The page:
Please use this identifier to cite or link to this item: http://hdl.handle.net/2440/69194
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Type: Journal article
Title: Silver deposits in cutaneous burn scar tissue is a common phenomenon following application of a silver dressing
Author: Wang, X.
Chang, H.
Francis, R.
Olszowy, H.
Liu, P.
Kempf, M.
Cuttle, L.
Kravchuk, O.
Phillips, G.
Kimble, R.
Citation: Journal of Cutaneous Pathology, 2009; 36(7):788-792
Publisher: Munksgaard Int Publ Ltd
Issue Date: 2009
ISSN: 0303-6987
1600-0560
Statement of
Responsibility: 
Xue-Qing Wang, Hong-En Chang, Rod Francis, Henry Olszowy, Pei-Yun Liu, Margit Kempf, Leila Cuttle, Olena Kravchuk, Gael E. Phillips and Roy M. Kimble
Abstract: Background: Silver dressings have been widely and successfully used to prevent cutaneous wounds, including burns, chronic ulcers, dermatitis and other cutaneous conditions, from infection. However, in a few cases, skin discolouration or argyria-like appearances have been reported. This study investigated the level of silver in scar tissue post-burn injury following application of Acticoat™, a silver dressing. Methods: A porcine deep dermal partial thickness burn model was used. Burn wounds were treated with this silver dressing until completion of re-epithelialization, and silver levels were measured in a total of 160 scars and normal tissues. Results: The mean level of silver in scar tissue covered with silver dressings was 136 μg/g, while the silver level in normal skin was less than 0.747 μg/g. A number of wounds had a slate-grey appearance, and dissection of the scars revealed brown-black pigment mostly in the middle and deep dermis within the scar. The level of silver and the severity of the slate-grey discolouration were correlated with the length of time of the silver dressing application. Conclusions: These results show that silver deposition in cutaneous scar tissue is a common phenomenon, and higher levels of silver deposits and severe skin discolouration are correlated with an increase in the duration of this silver dressing application.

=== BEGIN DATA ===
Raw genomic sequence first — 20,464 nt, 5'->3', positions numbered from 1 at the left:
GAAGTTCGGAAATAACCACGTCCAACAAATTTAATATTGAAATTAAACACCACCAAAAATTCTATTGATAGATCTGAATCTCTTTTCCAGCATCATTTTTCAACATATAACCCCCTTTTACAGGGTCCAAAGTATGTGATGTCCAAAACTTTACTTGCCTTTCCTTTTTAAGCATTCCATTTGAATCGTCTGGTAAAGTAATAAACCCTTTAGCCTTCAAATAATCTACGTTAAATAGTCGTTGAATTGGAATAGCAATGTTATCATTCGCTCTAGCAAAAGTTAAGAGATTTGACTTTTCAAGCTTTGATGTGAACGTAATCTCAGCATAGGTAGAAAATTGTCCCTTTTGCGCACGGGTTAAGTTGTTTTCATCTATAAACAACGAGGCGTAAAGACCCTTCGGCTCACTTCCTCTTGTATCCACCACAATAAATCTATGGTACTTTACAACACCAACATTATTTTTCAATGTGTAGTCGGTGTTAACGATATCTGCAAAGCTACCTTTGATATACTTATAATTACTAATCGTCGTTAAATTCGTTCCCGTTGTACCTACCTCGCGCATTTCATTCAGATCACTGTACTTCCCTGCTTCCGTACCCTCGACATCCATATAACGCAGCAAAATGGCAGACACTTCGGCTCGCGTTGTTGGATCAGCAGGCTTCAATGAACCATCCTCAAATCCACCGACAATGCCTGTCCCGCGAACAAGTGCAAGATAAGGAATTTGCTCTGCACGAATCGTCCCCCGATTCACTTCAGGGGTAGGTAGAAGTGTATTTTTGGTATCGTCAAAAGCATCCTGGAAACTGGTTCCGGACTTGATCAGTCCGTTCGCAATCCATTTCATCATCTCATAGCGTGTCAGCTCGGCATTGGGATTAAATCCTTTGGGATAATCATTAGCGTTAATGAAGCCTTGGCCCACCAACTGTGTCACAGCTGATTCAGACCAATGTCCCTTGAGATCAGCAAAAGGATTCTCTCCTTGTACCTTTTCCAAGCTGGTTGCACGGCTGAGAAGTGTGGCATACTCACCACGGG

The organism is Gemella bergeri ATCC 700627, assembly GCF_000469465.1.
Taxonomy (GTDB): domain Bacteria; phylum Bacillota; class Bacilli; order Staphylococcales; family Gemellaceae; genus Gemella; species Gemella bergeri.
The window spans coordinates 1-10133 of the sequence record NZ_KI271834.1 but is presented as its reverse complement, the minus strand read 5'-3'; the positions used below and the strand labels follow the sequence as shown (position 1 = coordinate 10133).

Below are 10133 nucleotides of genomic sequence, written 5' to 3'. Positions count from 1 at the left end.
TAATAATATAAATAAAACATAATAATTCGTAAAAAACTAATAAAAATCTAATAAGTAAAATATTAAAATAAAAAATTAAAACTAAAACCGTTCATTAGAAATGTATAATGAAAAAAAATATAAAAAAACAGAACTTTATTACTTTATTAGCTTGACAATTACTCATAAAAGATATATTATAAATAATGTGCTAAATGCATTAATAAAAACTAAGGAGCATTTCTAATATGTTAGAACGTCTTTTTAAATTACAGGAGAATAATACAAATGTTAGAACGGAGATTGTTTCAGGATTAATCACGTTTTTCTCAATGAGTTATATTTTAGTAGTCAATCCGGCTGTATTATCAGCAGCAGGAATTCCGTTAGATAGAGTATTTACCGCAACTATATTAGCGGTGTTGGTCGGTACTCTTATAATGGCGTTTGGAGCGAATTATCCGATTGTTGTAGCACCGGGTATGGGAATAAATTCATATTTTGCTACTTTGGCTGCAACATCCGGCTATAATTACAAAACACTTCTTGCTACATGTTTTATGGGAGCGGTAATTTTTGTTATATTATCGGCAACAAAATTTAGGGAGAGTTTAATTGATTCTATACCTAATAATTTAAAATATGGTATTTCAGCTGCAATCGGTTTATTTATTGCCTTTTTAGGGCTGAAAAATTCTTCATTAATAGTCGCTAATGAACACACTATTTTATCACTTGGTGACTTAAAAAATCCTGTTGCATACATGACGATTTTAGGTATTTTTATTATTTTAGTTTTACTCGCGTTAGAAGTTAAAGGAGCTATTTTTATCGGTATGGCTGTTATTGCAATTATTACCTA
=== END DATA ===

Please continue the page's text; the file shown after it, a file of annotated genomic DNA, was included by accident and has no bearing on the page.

Keywords: Cicatrix; Dermis; Animals; Swine; Humans; Burns; Silver; Polyethylenes; Polyesters; Pigmentation; Female
Rights: Copyright 2009 John Wiley & Sons A/S.
RMID: 0020114455
DOI: 10.1111/j.1600-0560.2008.01141.x
Appears in Collections:Agriculture, Food and Wine publications

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